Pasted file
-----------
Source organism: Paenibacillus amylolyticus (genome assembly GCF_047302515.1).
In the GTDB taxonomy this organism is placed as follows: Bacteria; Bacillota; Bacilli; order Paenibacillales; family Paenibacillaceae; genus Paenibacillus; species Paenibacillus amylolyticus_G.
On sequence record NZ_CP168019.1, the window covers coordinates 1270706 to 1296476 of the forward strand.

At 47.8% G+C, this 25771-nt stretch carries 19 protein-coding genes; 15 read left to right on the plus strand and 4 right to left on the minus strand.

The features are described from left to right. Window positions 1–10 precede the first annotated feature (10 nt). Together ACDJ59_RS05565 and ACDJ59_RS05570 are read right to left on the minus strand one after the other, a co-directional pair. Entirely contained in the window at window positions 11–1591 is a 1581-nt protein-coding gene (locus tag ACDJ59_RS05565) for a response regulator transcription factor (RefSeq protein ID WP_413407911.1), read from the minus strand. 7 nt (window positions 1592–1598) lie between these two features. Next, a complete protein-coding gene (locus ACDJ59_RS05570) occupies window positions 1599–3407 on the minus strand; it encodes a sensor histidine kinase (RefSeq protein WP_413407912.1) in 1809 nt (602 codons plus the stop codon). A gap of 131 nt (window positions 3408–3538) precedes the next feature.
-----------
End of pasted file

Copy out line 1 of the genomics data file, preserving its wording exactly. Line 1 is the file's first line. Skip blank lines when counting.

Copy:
Source organism: Paenibacillus amylolyticus (genome assembly GCF_047302515.1).